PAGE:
Mr Johnson sacked his Government appointed lawyers on Wednesday after it emerged that he had been reported to the police over more claims he broke Covid rules.
Officials passed on evidence that he handed over to them, including his diaries from the time, which allegedly showed he hosted family and friends at Chequers.
Allies of the former prime minister said he had lost confidence in his legal team and was now assembling a new one, which will also be funded by the taxpayer.
Thames Valley Police confirmed it had “received a report of potential breaches” at the grace and favour home.
The Met also released a statement saying it was looking at further possible rule breaking that occurred in Downing Street.
The former prime minister’s office said suggestions he had broken lockdown regulations were “totally untrue” and he was not contacted before the referral was made.
It suggested the move was a “politically motivated stitch-up” to lengthen the Privileges Committee inquiry into whether Mr Johnson misled Parliament over ‘Partygate’.
Warnings of a witch hunt
A Tory source said it was a “witch hunt against Right-wingers” that had also taken in Suella Braverman, the Home Secretary, and Dominic Raab, the former deputy prime minister.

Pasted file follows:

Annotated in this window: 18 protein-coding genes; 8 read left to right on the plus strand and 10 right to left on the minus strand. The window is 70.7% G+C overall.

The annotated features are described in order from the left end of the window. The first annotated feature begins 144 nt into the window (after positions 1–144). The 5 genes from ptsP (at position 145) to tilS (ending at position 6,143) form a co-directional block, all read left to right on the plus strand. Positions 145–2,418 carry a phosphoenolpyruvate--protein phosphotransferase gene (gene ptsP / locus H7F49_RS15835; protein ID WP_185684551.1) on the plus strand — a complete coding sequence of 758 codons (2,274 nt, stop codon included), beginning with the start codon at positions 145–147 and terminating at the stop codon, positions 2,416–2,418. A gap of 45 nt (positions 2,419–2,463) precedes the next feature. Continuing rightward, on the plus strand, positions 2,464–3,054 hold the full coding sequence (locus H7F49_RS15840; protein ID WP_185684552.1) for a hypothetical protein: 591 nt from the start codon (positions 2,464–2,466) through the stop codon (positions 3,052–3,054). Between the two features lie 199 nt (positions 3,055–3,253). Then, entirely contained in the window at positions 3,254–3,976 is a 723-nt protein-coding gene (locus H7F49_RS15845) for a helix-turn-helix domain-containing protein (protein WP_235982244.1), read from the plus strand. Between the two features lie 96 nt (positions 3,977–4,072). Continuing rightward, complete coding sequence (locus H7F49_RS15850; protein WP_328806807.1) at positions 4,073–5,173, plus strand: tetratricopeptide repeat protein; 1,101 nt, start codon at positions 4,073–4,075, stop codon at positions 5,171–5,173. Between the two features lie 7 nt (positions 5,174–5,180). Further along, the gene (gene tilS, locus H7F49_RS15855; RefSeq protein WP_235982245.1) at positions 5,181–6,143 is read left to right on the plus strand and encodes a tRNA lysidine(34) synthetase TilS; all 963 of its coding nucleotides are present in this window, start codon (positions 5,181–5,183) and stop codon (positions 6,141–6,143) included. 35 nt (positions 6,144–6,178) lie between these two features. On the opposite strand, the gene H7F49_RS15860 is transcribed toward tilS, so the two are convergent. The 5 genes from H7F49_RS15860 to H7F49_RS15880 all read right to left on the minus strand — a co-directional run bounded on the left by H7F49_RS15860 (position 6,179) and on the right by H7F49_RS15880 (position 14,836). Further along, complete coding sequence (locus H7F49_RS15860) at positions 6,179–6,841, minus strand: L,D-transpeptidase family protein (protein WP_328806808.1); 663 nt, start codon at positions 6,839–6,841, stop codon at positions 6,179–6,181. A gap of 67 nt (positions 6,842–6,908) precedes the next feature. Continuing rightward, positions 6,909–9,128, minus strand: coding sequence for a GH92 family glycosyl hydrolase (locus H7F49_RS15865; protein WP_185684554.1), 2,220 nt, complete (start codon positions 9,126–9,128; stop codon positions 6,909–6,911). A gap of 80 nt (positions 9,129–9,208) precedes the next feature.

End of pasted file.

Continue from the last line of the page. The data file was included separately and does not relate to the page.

“Unless the leadership acts to stop it and shows support for Boris, Suella and Raab there will be action against the leadership,” the source told The Telegraph.
Mr Johnson’s allies rallied to his defence. Marco Longhi, the MP for Dudley North, claimed civil servants who “cannot abide Brexit” were behind the attacks.
Ben Bradley, the MP for Mansfield, warned that the former prime minister was “still in the firing line” of “various forces around the country”.
One ally suggested Nadine Dorries, Nigel Adams and Alok Sharma, who are all expected to be in Mr Johnson’s final honours list, could step down as MPs early.
That would trigger three by-elections, causing a major political headache for Mr Sunak. Mr Adams dismissed any suggestion he was preparing to resign.
Downing Street insisted there was no political stitch-up and that “ministers played no role in deciding whether the information should be handed over to the police”.
Alex Chalk, the Justice Secretary, defended civil servants who referred the information to the police, saying they were right to do so if they thought it was evidence of rule breaking.
“If they had sat on it then people would have criticised them for that – if they had passed it on, others would criticise,” he said.
The Cabinet Office said civil service rules obliged officials to pass on the documents.
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